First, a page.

A panda in its lunch time
Panda Base, Chengdu, China.The Base is famous for the protection and breeding of endangered wild animals that are unique to China, including giant pandas and red pandas. UNDP/Dylan Lowthian

Time for nature

The foods we eat, the air we breathe, the water we drink and the climate that makes our planet habitable all come from nature. For instance, each year, marine plants produce more than a half of our atmosphere's oxygen, and a mature tree cleans our air, absorbing 22 kilos of carbon dioxide, releasing oxygen in exchange. Despite all the benefits that our nature give us, we still mistreat it.That is why we need to work on that. That is why we need this Observance.

World Environment Day, hosted by Colombia this 2020, is the most renowned day for environmental action. Since 1974, it has been celebrated every year on 5 June: engaging governments, businesses, celebrities and citizens to focus their efforts on a pressing environmental issue.

This year, the theme is biodiversity – a concern that is both urgent and existential. Recent events, from bushfires in Brazil, the United States, and Australia to locust infestations across East Africa – and now, a global disease pandemic – demonstrate the interdependence of humans and the webs of life, in which they exist.

But, do we really know its importance? Maybe our biodiversity trivial will help.

Zebra

Think you know biodiversity? Take this quiz!

Put your knowledge to the test today with this quiz. If all your answers are correct - congrats!!! If not, for sure, you will learn something new from it about this year's theme. Challenge your family and friends!

Biodiversity and its connection to humans

Biodiversity is the foundation that supports all life on land and below water. It affects every aspect of human health, providing clean air and water, nutritious foods, scientific understanding and medicine sources, natural disease resistance, and climate change mitigation. Changing, or removing one element of this web affects the entire life system and can produce negative consequences.

Human actions, including deforestation, encroachment on wildlife habitats, intensified agriculture, and acceleration of climate change, have pushed nature beyond its limit. It would take 1.6 Earths to meet the demands that humans make of nature each year. If we continue on this path, biodiversity loss will have severe implications for humanity, including the collapse of food and health systems.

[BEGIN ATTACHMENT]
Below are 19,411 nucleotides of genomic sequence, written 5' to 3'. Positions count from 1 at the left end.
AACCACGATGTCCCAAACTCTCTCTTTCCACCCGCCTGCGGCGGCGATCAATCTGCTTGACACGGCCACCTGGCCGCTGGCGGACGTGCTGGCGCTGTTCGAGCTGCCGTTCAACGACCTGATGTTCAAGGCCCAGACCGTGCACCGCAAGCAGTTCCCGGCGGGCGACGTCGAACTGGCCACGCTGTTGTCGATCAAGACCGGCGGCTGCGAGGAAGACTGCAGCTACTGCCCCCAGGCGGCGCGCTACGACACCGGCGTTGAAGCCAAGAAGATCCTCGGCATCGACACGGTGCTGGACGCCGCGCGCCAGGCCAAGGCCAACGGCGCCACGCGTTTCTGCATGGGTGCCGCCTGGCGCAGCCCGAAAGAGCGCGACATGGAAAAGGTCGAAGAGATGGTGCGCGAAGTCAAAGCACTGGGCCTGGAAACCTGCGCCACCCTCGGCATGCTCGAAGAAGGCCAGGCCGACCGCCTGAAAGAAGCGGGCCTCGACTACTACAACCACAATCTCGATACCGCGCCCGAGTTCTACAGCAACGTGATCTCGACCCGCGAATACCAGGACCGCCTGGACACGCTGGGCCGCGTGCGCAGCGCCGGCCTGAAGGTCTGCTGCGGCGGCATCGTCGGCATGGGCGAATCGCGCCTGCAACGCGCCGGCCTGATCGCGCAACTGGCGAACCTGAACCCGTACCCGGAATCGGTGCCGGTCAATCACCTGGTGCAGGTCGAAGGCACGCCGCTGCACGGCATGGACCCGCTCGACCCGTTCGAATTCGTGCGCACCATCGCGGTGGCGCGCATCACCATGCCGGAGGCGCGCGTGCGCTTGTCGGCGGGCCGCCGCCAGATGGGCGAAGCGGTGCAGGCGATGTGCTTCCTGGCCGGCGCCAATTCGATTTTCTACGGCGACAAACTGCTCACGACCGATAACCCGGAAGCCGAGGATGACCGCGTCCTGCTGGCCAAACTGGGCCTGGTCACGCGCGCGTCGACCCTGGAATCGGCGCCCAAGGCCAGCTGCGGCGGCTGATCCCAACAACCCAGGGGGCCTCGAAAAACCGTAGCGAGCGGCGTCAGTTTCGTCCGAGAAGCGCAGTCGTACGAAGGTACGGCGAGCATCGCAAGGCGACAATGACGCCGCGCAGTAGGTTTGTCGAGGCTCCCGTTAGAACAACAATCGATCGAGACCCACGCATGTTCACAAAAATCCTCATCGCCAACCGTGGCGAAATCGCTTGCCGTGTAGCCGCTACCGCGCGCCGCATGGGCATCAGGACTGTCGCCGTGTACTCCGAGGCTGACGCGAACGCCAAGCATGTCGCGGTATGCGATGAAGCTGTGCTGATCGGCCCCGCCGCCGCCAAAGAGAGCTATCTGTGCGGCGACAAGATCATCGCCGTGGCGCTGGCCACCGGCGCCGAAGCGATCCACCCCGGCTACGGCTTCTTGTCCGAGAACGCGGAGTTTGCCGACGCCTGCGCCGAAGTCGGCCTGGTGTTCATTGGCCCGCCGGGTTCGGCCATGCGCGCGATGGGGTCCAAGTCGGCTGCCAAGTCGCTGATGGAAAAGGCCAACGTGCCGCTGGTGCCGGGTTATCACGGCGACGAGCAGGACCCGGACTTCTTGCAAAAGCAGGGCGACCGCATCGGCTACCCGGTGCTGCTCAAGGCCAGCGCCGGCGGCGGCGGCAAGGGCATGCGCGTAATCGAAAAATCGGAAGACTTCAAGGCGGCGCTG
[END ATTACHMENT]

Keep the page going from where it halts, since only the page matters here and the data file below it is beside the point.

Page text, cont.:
The emergence of COVID-19 has underscored the fact that, when we destroy biodiversity, we destroy the system that supports human life. Today, it is estimated that, globally, about one billion cases of illness and millions of deaths occur every year from diseases caused by coronaviruses; and about 75 per cent of all emerging infectious diseases in humans are zoonotic, meaning that they are transmitted to people by animals.

Nature is sending us a message.

 

Did you know?

  • Biodiversity involves 8 million plant and animal species, the ecosystems that house them, and the genetic diversity among them.
  • In the last 150 years, the live coral reef cover has been reduced by half.
  • Within the next 10 years, one out of every four known species may have been wiped off the planet.
  • It would take 1.6 Earths to meet the demands that humans make on nature each year.

Events around the Globe

Register your event in the World Environment Day official website or follow other events around the world

Planet Earth
Kalio, 9, swims underwater, while playing with a shell of giant clam. Beveridge Reef area, Niue.

Coral reef ecosystems cover just 0.1 per cent of the ocean, yet they support 25% of its life and the lives of half a billion people on land. Experience a coral reef through the eyes of a sea turtle to understand its unique role in maintaining nature’s balance. 

 

Planet Earth in a yellow background

We invite you to visit the World Environment Day website of the United Nations Environment Programme. You will find more about the day, its history, the connection between the environment and coronaviruses and a lot of visual materials in different languages to spread the message "It is time for nature."

 

 

International days are occasions to educate the public on issues of concern, to mobilize political will and resources to address global problems, and to celebrate and reinforce achievements of humanity. The existence of international days predates the establishment of the United Nations, but the UN has embraced them as a powerful advocacy tool. We also mark other UN observances.